It’s not easy being green. Unless you’re a Florida tomato: a crop that accounts for one-third of the fresh tomatoes grown in the U.S. and 90 percent of the tomatoes sold nationwide throughout winter months. As James Beard Award-winning investigative journalist Barry Estabrook tells it in “Tomatoland: How Modern Industrial Agriculture Destroyed Our Most Alluring Fruit,” the Florida tomato industry is ripe with agricultural-, environmental- and some very personal horrors that come at a cost none of us can afford. But the good news is he and others whose fine work he’s chronicled are helping change that.
Read it, and weep.
This week, Estabrook travels to Seattle, where tomorrow, September 27, he’ll speak at the UW Center for Urban Horticulture from 6 p.m. to 8:30 p.m.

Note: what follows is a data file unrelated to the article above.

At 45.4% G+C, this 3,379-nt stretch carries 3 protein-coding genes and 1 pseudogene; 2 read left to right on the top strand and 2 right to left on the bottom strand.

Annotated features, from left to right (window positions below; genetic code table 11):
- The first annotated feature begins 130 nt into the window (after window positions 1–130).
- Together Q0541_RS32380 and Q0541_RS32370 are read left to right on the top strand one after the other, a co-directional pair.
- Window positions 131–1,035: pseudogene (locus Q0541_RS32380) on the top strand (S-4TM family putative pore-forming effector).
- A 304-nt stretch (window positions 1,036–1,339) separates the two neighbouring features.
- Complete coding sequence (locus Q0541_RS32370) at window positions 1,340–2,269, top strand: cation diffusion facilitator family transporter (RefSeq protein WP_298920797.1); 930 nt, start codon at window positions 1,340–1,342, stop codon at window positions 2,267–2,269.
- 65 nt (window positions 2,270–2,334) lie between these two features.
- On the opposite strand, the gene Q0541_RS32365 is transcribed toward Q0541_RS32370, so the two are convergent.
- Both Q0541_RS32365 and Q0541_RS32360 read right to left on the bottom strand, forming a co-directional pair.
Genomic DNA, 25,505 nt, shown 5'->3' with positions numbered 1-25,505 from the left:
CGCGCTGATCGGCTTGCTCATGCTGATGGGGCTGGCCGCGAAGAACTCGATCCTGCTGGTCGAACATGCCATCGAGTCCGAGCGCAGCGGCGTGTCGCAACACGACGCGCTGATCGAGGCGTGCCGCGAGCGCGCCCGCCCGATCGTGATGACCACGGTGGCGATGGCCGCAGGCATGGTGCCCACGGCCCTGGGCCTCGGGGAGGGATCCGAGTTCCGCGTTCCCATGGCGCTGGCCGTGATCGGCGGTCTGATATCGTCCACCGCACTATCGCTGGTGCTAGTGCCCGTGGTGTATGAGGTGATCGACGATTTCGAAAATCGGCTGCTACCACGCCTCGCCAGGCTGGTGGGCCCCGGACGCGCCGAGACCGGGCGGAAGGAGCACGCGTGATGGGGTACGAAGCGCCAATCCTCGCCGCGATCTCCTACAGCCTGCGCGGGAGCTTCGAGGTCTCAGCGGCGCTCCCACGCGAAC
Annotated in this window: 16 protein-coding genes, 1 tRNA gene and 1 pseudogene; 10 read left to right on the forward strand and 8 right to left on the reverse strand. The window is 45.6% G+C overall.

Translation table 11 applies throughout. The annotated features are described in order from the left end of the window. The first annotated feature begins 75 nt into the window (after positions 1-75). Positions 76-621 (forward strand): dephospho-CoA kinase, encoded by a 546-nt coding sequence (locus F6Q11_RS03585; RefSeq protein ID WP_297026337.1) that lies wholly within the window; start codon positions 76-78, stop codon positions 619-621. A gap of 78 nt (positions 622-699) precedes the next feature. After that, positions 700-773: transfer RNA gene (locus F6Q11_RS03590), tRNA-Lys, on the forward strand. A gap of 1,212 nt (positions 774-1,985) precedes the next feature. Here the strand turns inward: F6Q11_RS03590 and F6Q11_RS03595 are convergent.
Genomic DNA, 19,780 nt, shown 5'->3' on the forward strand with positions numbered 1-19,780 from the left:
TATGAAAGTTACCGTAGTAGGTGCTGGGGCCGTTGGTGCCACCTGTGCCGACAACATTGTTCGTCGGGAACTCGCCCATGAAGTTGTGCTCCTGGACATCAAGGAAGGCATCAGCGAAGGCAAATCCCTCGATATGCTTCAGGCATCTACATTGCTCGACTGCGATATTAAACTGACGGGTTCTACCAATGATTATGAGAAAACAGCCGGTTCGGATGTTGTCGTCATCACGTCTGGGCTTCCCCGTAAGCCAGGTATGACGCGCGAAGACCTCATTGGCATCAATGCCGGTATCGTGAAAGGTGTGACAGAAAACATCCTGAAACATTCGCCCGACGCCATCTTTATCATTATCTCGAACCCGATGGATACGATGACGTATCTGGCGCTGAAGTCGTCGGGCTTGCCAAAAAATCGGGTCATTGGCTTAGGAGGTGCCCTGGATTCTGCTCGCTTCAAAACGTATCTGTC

There, he’ll join Jeff Miller (owner of Willie’s Greens organic farm), chef Lisa Nakamura (owner of Allium restaurant on Orcas Island) and Edmund La Macchia (Whole Foods’ Global VP of procurement and perishables) to discuss “The Consumer’s Conflict: The Cost of Fresh Picked Produce in the 21st Century” [ticket info here].
I’m halfway through “Tomatoland” and suggest you get your hands on a copy pronto. You’ll never look at a commercially grown tomato the same way again, and chances are you’ll be far more likely to find these local farmers market beauties ever-so-much more beautiful: